Friday, May 28, 2010

My Not-So-Green Life

The juxtaposition of the ever-worsening news about the Gulf oil spill and our almost-two-day-long power outage has got me into a dither about the environment.

Gaia knows, we try to tread lightly on her here, what with my gardening and my chickens, and my husband's insistence on making each car trip count for at least two errands, and other little things such as keeping the thermostat down in winter and not having air conditioning in summer, and using energy-saving bulbs even though I don't like them. Still, the last couple of days have shown how far we are from living a green life. In fact, if I had to put a color on it, I'd say our life is more towards the orange end of the spectrum.

When we heard that 13,000 people were without power--and in the country, no power means no water, either--we decided it was time to fire-up the gas-fueled generator that had sat unused since we bought it three years ago. But we had to go get some gas, and we couldn't do that because there was a big tree lying across our driveway. Fortunately, we did have enough gas so my husband could run his power saw and slice the forest giant into pieces we could move. Otherwise, we'd have had to walk five miles to the nearest gas station.

By the time the generator was up and running, the fridge and freezer had been without power for a good twelve hours, so the first priority was to get them cold. This meant that we still couldn't use any water, so I started hauling upstairs gallon jugs full of H2O that I had been accumulating in the basement against just such an emergency.

That was when I realized that it takes over two gallons of water to fill our toilet tanks. Our well (knock on wood) has always given us all the sweet, icy-cold water we have needed no matter how many guests were living in the house. Still, flushing away all those gallons while the West dries up is a slap on Gaia's face. I'm going to fill some quart jars with water and put them in those tanks, and do my bit to keep the desertification of North America at bay.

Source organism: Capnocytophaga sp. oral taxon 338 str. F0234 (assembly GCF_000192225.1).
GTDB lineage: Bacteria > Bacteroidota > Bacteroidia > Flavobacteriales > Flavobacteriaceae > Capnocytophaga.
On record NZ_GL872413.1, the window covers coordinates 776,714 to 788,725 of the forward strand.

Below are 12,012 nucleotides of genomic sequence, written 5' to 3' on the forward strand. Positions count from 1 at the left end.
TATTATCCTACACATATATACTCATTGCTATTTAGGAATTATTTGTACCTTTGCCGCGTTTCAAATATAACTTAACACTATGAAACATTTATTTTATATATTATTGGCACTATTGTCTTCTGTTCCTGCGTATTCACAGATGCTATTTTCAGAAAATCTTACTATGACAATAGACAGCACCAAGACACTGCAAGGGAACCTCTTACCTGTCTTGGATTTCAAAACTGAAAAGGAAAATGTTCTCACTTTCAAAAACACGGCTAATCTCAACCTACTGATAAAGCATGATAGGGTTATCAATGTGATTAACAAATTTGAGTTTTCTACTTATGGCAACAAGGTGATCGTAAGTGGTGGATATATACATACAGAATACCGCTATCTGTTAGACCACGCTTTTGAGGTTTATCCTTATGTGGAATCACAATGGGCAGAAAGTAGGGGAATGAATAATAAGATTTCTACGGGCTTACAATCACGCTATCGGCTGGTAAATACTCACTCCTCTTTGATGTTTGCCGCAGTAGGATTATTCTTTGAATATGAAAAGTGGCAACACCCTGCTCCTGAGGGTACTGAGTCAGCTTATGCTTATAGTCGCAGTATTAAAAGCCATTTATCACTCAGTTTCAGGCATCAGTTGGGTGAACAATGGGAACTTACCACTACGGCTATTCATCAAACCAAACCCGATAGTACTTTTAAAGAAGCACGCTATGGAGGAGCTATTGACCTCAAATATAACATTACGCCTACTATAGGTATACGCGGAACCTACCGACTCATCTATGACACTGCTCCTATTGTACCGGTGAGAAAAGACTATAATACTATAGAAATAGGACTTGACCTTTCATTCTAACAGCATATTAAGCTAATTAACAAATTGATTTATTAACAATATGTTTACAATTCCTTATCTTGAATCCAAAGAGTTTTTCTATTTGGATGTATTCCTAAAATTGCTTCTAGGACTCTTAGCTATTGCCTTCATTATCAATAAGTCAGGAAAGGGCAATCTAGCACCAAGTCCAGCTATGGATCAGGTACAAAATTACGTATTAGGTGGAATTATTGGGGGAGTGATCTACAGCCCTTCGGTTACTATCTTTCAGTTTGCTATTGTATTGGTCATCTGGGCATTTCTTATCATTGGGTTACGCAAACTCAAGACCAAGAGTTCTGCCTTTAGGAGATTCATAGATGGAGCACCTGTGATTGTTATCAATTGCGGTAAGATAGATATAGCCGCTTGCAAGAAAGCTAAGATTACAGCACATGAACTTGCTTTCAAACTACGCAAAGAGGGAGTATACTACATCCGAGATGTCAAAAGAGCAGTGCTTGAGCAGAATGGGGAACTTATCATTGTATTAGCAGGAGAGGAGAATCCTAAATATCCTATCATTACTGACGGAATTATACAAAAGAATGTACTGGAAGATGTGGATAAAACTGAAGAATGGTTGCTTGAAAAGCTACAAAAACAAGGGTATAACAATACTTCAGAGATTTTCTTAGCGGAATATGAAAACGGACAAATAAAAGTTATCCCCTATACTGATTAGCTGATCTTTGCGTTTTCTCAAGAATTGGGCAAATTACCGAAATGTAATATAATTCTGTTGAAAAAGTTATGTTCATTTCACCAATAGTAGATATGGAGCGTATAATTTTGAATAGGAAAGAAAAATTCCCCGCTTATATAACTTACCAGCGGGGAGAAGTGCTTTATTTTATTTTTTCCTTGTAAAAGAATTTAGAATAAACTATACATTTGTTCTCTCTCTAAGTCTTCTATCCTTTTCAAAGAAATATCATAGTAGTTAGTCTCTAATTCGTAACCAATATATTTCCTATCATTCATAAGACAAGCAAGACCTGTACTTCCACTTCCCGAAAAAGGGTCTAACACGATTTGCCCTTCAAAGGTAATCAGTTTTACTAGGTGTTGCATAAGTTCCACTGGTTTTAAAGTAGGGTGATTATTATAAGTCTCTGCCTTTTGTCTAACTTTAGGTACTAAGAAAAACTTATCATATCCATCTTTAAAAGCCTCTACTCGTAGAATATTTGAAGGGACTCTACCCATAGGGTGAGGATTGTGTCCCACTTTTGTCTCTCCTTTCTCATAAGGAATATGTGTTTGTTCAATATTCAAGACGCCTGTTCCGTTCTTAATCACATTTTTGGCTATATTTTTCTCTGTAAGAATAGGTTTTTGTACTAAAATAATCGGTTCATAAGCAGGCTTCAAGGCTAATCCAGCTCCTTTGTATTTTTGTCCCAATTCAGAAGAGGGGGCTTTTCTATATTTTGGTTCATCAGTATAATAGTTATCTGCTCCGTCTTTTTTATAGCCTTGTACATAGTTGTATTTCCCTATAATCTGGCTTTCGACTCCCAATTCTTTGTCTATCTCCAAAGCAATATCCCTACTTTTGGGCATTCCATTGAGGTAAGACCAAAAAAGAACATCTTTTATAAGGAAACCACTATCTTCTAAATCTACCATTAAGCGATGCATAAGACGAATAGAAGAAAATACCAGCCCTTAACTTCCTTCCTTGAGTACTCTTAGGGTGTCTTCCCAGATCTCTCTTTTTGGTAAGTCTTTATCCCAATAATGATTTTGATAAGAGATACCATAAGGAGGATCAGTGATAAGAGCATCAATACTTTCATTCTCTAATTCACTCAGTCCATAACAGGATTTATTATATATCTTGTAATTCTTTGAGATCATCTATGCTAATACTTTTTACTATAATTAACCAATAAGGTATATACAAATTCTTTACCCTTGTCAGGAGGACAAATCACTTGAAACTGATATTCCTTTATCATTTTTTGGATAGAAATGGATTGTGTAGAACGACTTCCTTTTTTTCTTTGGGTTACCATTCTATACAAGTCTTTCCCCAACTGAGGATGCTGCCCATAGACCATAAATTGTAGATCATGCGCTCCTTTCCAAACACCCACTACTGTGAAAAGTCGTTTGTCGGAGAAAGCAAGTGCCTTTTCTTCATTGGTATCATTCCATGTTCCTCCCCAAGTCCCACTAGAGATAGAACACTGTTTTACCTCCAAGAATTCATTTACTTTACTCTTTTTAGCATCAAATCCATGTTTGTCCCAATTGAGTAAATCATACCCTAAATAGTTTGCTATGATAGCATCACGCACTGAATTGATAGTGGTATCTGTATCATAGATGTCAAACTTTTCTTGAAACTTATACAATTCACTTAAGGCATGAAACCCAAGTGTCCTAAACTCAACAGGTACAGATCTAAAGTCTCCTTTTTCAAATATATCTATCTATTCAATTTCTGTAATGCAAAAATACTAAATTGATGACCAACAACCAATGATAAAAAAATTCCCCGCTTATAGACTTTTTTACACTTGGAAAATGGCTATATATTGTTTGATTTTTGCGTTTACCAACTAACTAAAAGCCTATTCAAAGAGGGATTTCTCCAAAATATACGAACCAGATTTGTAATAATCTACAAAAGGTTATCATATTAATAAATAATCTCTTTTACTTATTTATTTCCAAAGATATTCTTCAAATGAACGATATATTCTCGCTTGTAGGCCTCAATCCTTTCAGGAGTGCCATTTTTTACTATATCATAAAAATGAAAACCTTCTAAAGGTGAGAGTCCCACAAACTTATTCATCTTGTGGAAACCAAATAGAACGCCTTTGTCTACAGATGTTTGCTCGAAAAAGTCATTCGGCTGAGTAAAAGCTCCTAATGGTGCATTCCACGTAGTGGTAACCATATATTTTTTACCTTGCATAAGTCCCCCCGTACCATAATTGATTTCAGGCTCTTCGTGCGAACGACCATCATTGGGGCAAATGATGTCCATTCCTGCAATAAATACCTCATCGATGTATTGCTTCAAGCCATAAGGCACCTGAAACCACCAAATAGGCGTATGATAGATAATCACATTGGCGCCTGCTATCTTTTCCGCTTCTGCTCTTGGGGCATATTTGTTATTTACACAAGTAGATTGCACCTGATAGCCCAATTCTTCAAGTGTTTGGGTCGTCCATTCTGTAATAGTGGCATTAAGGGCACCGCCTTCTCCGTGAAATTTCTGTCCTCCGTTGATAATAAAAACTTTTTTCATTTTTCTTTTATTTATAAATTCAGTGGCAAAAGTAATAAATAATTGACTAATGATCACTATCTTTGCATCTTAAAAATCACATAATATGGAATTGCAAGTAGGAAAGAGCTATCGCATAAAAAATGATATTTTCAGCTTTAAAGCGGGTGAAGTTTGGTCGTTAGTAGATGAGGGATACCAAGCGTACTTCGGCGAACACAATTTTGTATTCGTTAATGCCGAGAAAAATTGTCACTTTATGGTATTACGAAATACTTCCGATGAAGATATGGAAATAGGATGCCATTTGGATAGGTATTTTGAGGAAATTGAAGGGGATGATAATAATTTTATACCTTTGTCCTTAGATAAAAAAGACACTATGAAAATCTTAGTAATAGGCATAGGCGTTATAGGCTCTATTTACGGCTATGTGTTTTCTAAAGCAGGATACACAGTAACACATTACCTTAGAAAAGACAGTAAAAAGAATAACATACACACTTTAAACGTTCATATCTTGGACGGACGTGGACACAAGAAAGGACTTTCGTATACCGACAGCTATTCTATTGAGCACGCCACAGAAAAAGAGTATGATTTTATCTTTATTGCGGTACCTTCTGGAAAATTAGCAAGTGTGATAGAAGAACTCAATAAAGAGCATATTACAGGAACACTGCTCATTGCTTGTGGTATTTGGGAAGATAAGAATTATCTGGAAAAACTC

When we figured that the fridge and freezer were cold again, my husband switched the generator to the well pump. We had running water! We could wash our faces! We could take a (cold, cold) shower! But we couldn't open the fridge. And, once the sun went down and my husband went to a function in another village, I was left in the dark.

What could I do in the dark? I didn't miss watching TV, since I never watch TV while my husband is out, because I can't work the eight remotes. I couldn't freeze the spinach that was bolting in the garden. I couldn't write. I could meditate...but I didn't want to meditate. I wanted to read my Trollope novel. I wanted to find out whether Lady Glencora Palliser would elope with the gorgeous but unreliable Burgo Fitzgerald. So I found a candle, and I lit it.

This is how mankind has been reading novels since time immemorial--by the light of a candle, right? After last night's experience, I have to say that I don't know how they did it. My candle, when I first lit it, was too tall to properly light my book; I had to hold up the book so the page would be on the same level as the light. When my arms got tired, I picked up the candle and held it with one hand, and held the book with the other. Trollope's novels are thick, however, and it's hard to hold one open with a single hand. Besides, you need a free hand to turn the pages.

Eventually, I gave up and went to bed (without brushing my teeth, as the generator was hooked to the fridge and freezer). As the moonlight poured into the bedroom, I lay listening to the generator's machine-gun-like blasts and tried to calculate how many gallons of gas we were using to keep our food cold.

This morning, with the generator still sounding like the battle of the Somme, I found that I couldn't settle to any task. Everything I tried to do either required access to the fridge, while the generator was powering the well pump, or it required water, while the generator was hooked to the fridge. For a little while the generator was plugged (or whatever) into our router, so I had Internet access...but I couldn't tarry on Facebook, since the freezer was getting warm.

This afternoon we got our power back. I was able to freeze my spinach. I was able to read my book. And it's heavenly to no longer have to hear the generator's ungodly racket.

But I find my very relief upsetting, since it is a measure of how very far from the green end of the spectrum my life is. I'd like to nudge it a bit more in the right direction--for one thing, it would make me feel less helpless when I hear the oil spill reports-- but I'm not sure that is possible.

2 comments :

  1. It's not the green, independent reliance I think is important but the interdependent web of our existance. You have this isolated, ideal life and we had the 1000 year flood but the real point is that we, at the top, have been living in a bubble of independence. Like humans can control our universe. BS. We mostly just construct our reality in our own small worlds.

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  2. mrb, we do construct our realities, until a flood, or a storm, punctures our bubble.

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